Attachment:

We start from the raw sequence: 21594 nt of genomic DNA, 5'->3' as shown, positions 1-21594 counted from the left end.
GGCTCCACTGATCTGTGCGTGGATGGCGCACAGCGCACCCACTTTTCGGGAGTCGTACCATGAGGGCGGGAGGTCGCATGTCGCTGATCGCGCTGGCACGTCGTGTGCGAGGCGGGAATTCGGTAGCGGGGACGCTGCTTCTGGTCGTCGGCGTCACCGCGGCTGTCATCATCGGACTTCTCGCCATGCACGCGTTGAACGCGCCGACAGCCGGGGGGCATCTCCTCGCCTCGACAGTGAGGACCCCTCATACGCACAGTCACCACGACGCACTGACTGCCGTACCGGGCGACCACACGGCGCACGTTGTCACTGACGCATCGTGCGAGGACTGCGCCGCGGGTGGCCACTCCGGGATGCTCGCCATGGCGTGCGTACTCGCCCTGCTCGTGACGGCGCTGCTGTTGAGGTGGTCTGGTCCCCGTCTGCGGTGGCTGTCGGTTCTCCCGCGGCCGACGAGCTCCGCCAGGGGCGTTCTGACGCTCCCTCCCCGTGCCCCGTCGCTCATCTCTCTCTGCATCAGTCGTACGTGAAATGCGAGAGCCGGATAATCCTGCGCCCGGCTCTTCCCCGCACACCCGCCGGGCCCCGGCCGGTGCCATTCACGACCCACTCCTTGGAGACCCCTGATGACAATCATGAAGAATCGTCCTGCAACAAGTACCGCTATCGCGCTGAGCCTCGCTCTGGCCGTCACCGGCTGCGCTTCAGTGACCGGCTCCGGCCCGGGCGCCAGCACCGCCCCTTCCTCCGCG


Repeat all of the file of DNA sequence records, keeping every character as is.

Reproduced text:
We start from the raw sequence: 21594 nt of genomic DNA, 5'->3' as shown, positions 1-21594 counted from the left end.
GGCTCCACTGATCTGTGCGTGGATGGCGCACAGCGCACCCACTTTTCGGGAGTCGTACCATGAGGGCGGGAGGTCGCATGTCGCTGATCGCGCTGGCACGTCGTGTGCGAGGCGGGAATTCGGTAGCGGGGACGCTGCTTCTGGTCGTCGGCGTCACCGCGGCTGTCATCATCGGACTTCTCGCCATGCACGCGTTGAACGCGCCGACAGCCGGGGGGCATCTCCTCGCCTCGACAGTGAGGACCCCTCATACGCACAGTCACCACGACGCACTGACTGCCGTACCGGGCGACCACACGGCGCACGTTGTCACTGACGCATCGTGCGAGGACTGCGCCGCGGGTGGCCACTCCGGGATGCTCGCCATGGCGTGCGTACTCGCCCTGCTCGTGACGGCGCTGCTGTTGAGGTGGTCTGGTCCCCGTCTGCGGTGGCTGTCGGTTCTCCCGCGGCCGACGAGCTCCGCCAGGGGCGTTCTGACGCTCCCTCCCCGTGCCCCGTCGCTCATCTCTCTCTGCATCAGTCGTACGTGAAATGCGAGAGCCGGATAATCCTGCGCCCGGCTCTTCCCCGCACACCCGCCGGGCCCCGGCCGGTGCCATTCACGACCCACTCCTTGGAGACCCCTGATGACAATCATGAAGAATCGTCCTGCAACAAGTACCGCTATCGCGCTGAGCCTCGCTCTGGCCGTCACCGGCTGCGCTTCAGTGACCGGCTCCGGCCCGGGCGCCAGCACCGCCCCTTCCTCCGCG